Yesterday I did something that, on the Dolt-O-Meter, probably registers about a three. It wasn’t something that endangered any lives or jeopardized any property, nor was it anything that would have resulted in my arrest. It was just something silly. Something that would cause, in a normal human being, a brief sensation of Fu-Na, our special made-up word for extreme embarrassment.

While getting dressed yesterday morning, my shirt buttons felt strange, somehow. I should explain that I was wearing what Dee refers to as my Traveling Shirt, a dark green shirt made of some bizarre high-tech fiber that stays cool in the hottest weather and which can be washed in a jungle river, hung up to dry in a 98.9% humidity environment, and be perfectly dry and ready to wear the following morning. It has snaps in lieu of normal buttons, presumably so one can dress oneself after one has gnawed off one arm after a bizarre hiking accident.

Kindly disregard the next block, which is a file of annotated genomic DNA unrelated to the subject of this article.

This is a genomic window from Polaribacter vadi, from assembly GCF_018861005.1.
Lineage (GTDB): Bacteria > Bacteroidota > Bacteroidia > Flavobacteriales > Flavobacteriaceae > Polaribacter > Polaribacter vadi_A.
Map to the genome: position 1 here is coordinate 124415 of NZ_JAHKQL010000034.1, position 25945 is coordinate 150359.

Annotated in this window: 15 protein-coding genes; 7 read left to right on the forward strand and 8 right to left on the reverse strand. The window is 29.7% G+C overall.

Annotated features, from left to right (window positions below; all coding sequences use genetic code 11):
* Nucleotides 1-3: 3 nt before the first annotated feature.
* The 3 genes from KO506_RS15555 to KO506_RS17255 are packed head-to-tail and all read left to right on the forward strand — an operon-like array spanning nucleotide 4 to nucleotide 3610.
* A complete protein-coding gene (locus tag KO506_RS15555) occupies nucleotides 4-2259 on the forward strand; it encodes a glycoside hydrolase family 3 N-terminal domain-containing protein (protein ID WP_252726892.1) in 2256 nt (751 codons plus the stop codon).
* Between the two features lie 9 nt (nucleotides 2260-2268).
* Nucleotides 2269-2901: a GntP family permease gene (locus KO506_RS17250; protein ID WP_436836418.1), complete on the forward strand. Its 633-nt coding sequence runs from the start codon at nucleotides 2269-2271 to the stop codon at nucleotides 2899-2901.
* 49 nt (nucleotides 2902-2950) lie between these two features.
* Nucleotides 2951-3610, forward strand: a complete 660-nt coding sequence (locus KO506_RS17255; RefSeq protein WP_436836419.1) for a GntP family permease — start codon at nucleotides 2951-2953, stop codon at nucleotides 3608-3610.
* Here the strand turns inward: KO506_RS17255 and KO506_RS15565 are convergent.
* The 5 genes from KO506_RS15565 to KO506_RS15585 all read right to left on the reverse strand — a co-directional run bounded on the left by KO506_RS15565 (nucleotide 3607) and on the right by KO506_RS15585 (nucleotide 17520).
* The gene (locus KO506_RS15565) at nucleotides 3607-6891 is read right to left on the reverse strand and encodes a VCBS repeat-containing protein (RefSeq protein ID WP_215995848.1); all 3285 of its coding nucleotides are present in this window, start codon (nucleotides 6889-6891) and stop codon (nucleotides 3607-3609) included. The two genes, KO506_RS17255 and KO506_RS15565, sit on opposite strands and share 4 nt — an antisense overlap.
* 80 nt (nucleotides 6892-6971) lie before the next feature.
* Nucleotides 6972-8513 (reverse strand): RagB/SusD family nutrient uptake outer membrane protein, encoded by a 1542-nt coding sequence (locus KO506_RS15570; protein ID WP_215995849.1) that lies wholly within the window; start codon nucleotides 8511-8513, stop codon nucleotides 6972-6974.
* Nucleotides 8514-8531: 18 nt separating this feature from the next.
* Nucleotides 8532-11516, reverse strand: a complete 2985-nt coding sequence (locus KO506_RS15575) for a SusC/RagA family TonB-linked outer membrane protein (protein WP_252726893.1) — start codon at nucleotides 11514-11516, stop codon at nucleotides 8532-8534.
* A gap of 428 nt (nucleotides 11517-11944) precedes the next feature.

As I was snapping those buttons, they just didn’t feel quite right... but I ignored that subtle feeling. In retrospect, that subtle feeling was something I should have paid more attention to... a bit like the feeling I had when I had committed a similar Act of Idiocy almost eleven years ago.

Cut to a few hours later, when I was at the eye doctor to pick up an order of contact lenses for Dee. As I stood there waiting for the receptionist to return with the package of lenses, I caught a glimpse of myself in a reflective surface. Hmmm, thought I. What’s that tag doing hanging off the side of my shirt? My shirt doesn’t have tags hanging off of it... on the outside.